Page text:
I have this info.

f(x) = square root of (x+1)
g(x) = 2/(x-1)

The domain is x<-1 or x>1. How do I arrive at that answer? I know automatically that the domain cannot include x=1 because that would make the denominator in g(x)=0. I know the next step is the plug in 2/(x-1) into f(x), but once I do that, I don't know what to do. I get:

Square root of (all of the following): 2/(x-1) + 1

I tried doing an inequality for finding the domain of this function.

I set the above all greater than or equal to 0 because sq rts have to be greater or equal to zero. I solved that and got x is greater than or equal to -1, which looks fine, but when I plug in 0 into f(g(x)), I get the square root of -1, which doesn't work.

Are you just trying to look smart.

Here

E=MC2
Poop.

Yes, poop.
why would you plug 0 into f(g(x))? you're making this sound more complicated than it is.
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if x < -1, sqrt ( x+1) les on the imaginary plane, so that woulddefinite the other end of your domain. Why the dickens would you plug eqn 1 into eqn 2? Also, the domain is unbounded on the right side, you just have a hole in the function at x=1. if x>1, your funtion still works, but the function is discontinuous at x=1 because the limit from the two directi8ons is different (positive and negative infinity). So, I'm not sure what exactly you're supposed to be finding, but I wouldsay -1<x<(inf.) with a discontinuity at x=1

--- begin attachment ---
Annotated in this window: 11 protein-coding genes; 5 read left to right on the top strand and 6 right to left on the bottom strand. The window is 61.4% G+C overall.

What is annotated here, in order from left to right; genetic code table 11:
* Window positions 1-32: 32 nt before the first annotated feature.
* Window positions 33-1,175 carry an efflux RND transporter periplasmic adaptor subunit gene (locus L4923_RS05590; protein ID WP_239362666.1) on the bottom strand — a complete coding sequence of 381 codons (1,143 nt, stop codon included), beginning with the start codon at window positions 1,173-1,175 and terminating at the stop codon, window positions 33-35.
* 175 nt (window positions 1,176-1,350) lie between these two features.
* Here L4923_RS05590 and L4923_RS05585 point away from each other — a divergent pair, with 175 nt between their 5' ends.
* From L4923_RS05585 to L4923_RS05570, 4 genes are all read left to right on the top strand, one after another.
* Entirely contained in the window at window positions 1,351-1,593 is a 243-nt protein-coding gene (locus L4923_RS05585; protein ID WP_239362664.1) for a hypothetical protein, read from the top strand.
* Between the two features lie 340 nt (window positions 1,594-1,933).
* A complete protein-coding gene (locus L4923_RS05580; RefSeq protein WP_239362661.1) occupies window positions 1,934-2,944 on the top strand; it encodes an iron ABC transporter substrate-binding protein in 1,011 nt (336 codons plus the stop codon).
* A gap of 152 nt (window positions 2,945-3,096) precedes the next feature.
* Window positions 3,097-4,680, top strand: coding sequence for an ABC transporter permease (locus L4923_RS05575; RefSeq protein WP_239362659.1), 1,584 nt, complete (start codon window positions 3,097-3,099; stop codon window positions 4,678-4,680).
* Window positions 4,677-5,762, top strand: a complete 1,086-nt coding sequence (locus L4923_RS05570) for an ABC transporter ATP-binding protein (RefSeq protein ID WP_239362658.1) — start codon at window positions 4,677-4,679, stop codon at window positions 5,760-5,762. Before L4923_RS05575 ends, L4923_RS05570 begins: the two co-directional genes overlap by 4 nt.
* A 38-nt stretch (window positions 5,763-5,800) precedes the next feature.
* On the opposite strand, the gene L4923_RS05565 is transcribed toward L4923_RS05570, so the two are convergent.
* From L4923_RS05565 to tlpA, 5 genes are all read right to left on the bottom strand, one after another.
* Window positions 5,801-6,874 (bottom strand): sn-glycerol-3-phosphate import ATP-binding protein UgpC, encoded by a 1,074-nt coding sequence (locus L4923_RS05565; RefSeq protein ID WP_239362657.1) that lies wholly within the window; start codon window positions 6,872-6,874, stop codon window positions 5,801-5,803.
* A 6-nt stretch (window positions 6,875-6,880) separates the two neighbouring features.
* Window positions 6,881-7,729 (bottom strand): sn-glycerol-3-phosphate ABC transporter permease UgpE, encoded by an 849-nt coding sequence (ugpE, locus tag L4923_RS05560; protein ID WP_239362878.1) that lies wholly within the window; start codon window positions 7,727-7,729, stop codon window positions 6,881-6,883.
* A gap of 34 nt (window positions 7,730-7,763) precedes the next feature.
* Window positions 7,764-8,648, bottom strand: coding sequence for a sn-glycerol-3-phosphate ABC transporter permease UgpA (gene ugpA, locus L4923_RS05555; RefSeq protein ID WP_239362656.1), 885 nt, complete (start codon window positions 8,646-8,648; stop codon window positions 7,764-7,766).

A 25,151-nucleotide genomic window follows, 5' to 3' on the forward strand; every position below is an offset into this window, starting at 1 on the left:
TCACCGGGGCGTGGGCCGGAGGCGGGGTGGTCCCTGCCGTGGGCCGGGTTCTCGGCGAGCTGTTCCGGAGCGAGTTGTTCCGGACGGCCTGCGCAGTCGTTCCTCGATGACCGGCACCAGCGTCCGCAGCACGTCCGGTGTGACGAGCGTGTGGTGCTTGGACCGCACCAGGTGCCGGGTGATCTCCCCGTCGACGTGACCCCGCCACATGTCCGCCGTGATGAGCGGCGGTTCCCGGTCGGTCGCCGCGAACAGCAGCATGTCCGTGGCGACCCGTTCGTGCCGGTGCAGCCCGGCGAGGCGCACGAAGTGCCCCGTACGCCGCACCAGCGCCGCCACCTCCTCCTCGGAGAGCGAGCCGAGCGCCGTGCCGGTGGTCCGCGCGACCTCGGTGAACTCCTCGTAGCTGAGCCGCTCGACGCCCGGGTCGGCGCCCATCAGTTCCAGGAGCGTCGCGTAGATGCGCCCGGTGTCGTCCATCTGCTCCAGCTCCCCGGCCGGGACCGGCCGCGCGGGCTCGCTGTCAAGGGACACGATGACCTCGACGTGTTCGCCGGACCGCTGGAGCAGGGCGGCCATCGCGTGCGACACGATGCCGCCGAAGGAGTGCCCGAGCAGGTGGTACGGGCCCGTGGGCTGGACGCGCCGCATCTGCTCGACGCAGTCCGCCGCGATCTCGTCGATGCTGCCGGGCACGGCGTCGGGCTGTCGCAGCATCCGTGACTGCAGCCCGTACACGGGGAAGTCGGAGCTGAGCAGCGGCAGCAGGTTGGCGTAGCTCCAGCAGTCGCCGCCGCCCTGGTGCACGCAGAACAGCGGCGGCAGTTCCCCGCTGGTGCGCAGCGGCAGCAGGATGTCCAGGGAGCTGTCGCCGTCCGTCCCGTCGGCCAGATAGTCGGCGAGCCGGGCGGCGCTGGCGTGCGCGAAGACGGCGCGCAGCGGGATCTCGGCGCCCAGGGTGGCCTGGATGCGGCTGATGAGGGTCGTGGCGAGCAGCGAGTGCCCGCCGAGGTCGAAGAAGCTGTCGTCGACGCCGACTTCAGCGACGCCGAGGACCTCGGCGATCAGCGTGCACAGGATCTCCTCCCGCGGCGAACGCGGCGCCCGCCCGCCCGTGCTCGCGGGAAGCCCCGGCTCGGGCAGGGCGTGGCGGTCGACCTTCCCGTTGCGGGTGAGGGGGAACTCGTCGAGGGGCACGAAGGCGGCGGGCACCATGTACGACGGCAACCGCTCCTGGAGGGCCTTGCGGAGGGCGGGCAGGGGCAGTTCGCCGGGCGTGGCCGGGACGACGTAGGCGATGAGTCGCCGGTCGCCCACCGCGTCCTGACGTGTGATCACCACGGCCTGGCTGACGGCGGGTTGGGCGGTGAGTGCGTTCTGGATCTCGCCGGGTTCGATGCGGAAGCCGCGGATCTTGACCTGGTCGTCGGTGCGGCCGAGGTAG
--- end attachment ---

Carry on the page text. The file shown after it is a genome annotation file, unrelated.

Quote by riffmasterjosh
why would you plug 0 into f(g(x))? you're making this sound more complicated than it is.

To show that my algebra was wrong, so I'm wondering what I did wrong in solving that inequality.

I'm also wondering how to get the right answer, which is x<-1 or x>1.

^Aren't you supposed to plug in g(x) into f(x) and find the domain for that as well?
Last edited by kirbyrocknroll at Sep 9, 2008,
You said:
(x) = square root of (x+1)
g(x) = 2/(x-1)
The domain is x<-1 or x>1. ... plug in 2/(x-1) into f(x) ... I get:
Square root of (all of the following): 2/(x-1) + 1
</whatever you said>

By changing 1 to (x-1)/(x-1), you could get sqrt{ [2/(x-1) ] + [ (x-1)/(x-1) ] }, right?

And by combining terms, you could get sqrt[ (x+1)/(x-1) ], right?

Well, by treating 1 and -1 as bounds for the domain, plug in numbers--say, -2, -1, 0, 1, and 2:

f (g (-2) ) = sqrt(1/3), which works.
f (g (-1) ) = sqrt(0), which also works, meaning that the domain includes -1.
f (g (0) ) = sgrt(-1), which is imaginary.
f (g (1) ) prompts division by 0, which can't happen.
f (g (2) ) = sqrt(3), which is also okay.

Therefore, you can say that the domain has to include x>1 and x</= -1.

Good luck with math, man...